• First Embodiment
  • [0046]
    A first embodiment of the rotation angle detector in the present invention is described with reference to FIGS. 1 to 3A, 3B, and 3C.
  • [0047]
    FIG. 1 shows an illustration of the rotation angle detector in the first embodiment, and FIG. 2 shows a schematic diagram of an electric circuit of the rotation angle detector in the first embodiment.
  • [0048]
    Coordinates and/or directions in the following description is determined based on X/Y axes orthogonally arranged in radial directions on a perpendicular plane to the shaft and Z axis aligned with an axial direction of the shaft.
  • [0049]
    The rotation angle detector in the present embodiment has a shaft, a magnet 1 in a disk shape on the shaft, a substrate (not shown in the figure) made of a non-magnetic material for supporting a first and a second magnetic induction devices 2, 3, a first and a second magnetic sensors 4, 5 on the substrate, and an angle calculation unit 6. The magnet 1 with the shaft and the magnetic flux induction devices 2, 3 with the sensors 4, 5 relatively rotate against each other for, for example, detecting a degree of opening of a throttle valve as a throttle opening sensor.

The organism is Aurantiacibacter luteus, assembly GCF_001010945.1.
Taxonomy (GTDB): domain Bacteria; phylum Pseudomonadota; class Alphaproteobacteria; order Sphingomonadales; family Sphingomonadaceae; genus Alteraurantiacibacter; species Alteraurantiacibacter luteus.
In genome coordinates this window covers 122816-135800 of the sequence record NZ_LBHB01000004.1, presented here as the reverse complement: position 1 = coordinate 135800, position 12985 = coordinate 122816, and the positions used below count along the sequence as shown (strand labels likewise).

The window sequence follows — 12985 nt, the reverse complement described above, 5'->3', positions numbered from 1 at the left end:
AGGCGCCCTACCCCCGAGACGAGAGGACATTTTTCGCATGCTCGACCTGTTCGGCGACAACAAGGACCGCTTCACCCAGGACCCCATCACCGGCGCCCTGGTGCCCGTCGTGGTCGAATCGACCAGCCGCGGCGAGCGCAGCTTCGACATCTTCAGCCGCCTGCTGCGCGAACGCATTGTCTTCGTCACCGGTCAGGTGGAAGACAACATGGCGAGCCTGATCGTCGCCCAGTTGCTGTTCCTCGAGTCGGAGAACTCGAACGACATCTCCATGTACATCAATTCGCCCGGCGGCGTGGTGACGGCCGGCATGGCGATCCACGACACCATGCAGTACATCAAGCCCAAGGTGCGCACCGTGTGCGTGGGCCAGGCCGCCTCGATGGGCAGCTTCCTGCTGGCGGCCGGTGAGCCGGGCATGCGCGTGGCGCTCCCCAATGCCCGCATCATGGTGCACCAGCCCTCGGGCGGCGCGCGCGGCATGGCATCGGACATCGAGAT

• [0050]
    The magnet 1 is a permanent magnet in a shape of a disk. Thickness of the magnet 1 is constant in all areas, and the shaft is attached for rotatably supporting the magnet 1. An axis of the shaft is aligned with Z axis.
  • [0051]